Be safe with snacks to keep hosts and guests healthy
Practice good hand hygiene to help prevent getting the flu, a cold or Norovirus at holiday events and parties.
It is that time of year when we find ourselves gathering around food - basically, where there is food, we will gather. Our hands touch so many things: door handles, furniture, gas pumps, multiple surfaces and of course, other people’s hands. This makes it very easy for diseases to be transmitted by hand contact. We all know to always wash our hands before eating, but we don’t always think about washing our hands after doing other things like sneezing, rubbing eyes, scratching noses or petting our devoted pet. Not to mention other actions that I will leave to your imagination. All of these actions can transfer pathogens and make ourselves or others ill. Because hand washing is so often associated with dirty hands, people forget that just because hands may look clean it doesn’t mean they are safe to eat with since the pathogens that can cause illness cannot be seen.
When hosting an event, feeding preschoolers or just getting together with friends, it is important to know how to protect both the food and the consumer. All the food safety planning in the world will not prevent an illness if unclean hands are involved, especially if finger food is being served. If you are offering finger food at your event make sure to provide methods to allow no bare-hand contact with any food items on your platters or bowls. This means providing toothpicks, tongs, forks, spoons and spatulas to help hungry individuals enjoy your delicious food without using their fingers to touch it directly.
On the other side of this snacking dilemma is the consumer. A host can choose to provide silverware but as a guest you can only work with what’s available. Regardless of the precautions you may take, the consumer could be in trouble, especially given how much we love our finger food! Sandwiches, appetizers, French fries, cookies, pizza, candy, nuts, chips and the list goes on. Sometimes these bite–size, tiny foods are all that are available at gatherings. Without silverware or protective wrappings, it is very difficult to eat such foods without direct contact so it is useful to have some strategies in mind for these situations, especially during cold, flu and Norovirus season.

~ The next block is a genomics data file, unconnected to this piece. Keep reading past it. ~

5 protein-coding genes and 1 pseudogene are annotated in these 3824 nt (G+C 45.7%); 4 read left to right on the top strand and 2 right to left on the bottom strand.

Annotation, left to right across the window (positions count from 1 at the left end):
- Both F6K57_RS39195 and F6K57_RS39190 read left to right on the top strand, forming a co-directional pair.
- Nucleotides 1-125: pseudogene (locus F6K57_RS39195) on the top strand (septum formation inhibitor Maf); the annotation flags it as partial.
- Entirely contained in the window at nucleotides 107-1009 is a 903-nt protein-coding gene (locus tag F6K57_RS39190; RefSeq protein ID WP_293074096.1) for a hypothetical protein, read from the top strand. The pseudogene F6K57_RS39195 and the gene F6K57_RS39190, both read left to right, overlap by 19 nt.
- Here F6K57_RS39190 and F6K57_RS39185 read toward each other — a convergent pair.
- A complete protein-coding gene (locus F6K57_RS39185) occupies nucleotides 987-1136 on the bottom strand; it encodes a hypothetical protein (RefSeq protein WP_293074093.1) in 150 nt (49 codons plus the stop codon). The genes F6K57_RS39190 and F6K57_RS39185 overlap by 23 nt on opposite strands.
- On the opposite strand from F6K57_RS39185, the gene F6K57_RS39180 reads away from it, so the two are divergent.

- The first step is to wash hands before eating. Correct handwashing is one of the key steps in preventing foodborne illness, and the other illnesses previously mentioned.
- If possible, hold the food in some kind of protective wrapper (deli wrap or a napkin will work).
- Utilize toothpicks and other skewers available for consuming food.
- Look for individually packaged portions that others haven’t “dipped” into.
- Don’t double dip! One scoop per chip or produce piece.
- Remember to wash your hands after eating too as bacteria loves carbs and protein in addition to warm environments, like the surface of your hands.
Michigan State University Extension recommends you remember that pathogens cannot usually be seen, smelt or tasted. This is why it is so important to practice good personal hygiene before, during and after food preparation and consumption. The five-second rule does not apply; bacteria will multiply and cause illness if the proper conditions are present. Be aware; make sure you are finding places to wash prior to eating. Look for napkins, deli paper and food picks to serve as barriers when possible. Do what you can to keep yourself and others healthy during this busy season so you can enjoy your snacks.